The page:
Ascent of Dog

The loose associative flow gives a dog’s
eye view of human endeavors: exploring, bagging peak, hauling mail, making movies…

From Tschingel, who climbed Mont Blanc in 1875 and was made an honorary member (non-voting) of the Alpine Club, to the highly trained Parks Canada rescue dogs Ginger and Smokey, the careers of dogs in the mountains are lovingly reviewed …

This is a book for dipping into …

Book Review by Barbara Belyea editor of the Columbia Journals, David Thompson’s Travels in the Rocky Mountains.

The Things We Can Learn From A Dog

  • Never pass up an opportunity to go for a joy ride.
  • Allow the experience of fresh air and the wind in your face to be pure ecstasy.
  • When loved ones come home, always run to greet them.
  • When it’s in your best interest, practice obedience.
  • Let others know when they’ve invaded your territory.
  • Run, romp and play daily.
  • Never pretend to be something you’re not.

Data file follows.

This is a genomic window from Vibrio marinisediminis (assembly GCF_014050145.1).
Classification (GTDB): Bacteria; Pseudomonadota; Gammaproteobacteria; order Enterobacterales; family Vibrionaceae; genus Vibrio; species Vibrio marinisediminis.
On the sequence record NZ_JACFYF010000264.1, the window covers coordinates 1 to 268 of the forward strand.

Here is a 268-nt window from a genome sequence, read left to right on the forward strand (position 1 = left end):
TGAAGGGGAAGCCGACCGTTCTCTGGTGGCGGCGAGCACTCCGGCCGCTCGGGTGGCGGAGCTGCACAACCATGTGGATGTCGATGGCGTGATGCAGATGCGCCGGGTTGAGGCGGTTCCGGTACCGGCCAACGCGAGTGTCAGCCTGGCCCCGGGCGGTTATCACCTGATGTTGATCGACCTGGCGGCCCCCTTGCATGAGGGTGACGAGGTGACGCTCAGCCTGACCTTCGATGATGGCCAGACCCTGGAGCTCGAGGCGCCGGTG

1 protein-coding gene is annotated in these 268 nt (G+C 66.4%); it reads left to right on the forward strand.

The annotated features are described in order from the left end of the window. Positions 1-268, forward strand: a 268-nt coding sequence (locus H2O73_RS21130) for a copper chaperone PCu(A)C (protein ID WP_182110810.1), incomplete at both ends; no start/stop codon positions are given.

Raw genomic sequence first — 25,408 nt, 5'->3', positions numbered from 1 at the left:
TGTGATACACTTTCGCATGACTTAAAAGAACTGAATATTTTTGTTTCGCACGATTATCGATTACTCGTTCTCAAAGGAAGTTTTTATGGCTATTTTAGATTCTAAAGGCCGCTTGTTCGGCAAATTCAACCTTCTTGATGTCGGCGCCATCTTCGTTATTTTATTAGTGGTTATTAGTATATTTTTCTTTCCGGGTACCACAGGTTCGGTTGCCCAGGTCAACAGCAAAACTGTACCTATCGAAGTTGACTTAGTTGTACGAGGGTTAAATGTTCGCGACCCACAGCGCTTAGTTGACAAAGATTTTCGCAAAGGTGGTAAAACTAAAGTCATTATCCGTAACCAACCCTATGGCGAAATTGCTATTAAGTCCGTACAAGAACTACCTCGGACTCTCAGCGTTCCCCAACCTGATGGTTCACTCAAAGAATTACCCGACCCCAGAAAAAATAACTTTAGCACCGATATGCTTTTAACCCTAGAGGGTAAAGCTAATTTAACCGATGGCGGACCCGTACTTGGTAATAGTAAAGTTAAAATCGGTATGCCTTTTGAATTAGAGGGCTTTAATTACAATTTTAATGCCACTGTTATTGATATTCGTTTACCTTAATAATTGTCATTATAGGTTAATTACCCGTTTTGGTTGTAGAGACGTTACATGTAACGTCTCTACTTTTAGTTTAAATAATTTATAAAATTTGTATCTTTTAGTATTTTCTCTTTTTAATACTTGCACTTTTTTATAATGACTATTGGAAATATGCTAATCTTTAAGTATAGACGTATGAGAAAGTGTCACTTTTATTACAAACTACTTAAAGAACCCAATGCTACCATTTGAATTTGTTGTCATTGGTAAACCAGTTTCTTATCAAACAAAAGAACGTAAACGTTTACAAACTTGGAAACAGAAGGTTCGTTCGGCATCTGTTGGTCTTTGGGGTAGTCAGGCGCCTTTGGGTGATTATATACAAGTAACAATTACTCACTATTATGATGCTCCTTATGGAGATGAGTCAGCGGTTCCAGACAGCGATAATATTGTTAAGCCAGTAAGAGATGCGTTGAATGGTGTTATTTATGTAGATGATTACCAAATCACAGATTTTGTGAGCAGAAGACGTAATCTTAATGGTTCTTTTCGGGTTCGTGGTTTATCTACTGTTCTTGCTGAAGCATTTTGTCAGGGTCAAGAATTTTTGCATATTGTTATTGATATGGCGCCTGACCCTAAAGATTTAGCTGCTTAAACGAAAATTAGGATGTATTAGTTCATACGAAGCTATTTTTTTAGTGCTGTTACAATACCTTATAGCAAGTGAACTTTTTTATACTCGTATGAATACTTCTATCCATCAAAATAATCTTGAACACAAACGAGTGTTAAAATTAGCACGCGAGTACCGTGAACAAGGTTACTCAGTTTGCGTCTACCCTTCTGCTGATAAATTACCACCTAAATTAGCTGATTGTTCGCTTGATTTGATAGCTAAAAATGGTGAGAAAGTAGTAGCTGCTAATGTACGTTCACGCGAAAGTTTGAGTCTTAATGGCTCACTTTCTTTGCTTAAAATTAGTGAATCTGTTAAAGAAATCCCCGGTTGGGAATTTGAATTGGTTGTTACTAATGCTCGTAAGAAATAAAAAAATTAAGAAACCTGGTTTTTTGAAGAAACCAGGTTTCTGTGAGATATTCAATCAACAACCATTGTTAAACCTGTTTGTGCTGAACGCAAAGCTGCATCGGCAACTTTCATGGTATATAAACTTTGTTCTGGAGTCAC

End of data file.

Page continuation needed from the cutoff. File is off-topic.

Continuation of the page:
• If what you want lies buried, dig until you find it.
  • When someone else is having a bad day, be silent, sit close by and nuzzle them gently.
  • Thrive on attention and let people touch you.
  • Eat with gusto and enthusiasm.
  • Avoid biting when a simple growl will do.
  • Be loyal.
  • On hot days, drink lots of water and lay under a shady tree.
  • When you’re happy, dance around and wag you entire body.
  • No matter how often you’re scolded, don’t buy into the guilt thing and pout, run right back and make friends.
  • Delight in the simple joy of a long walk.

Norman Bressack D.D.S.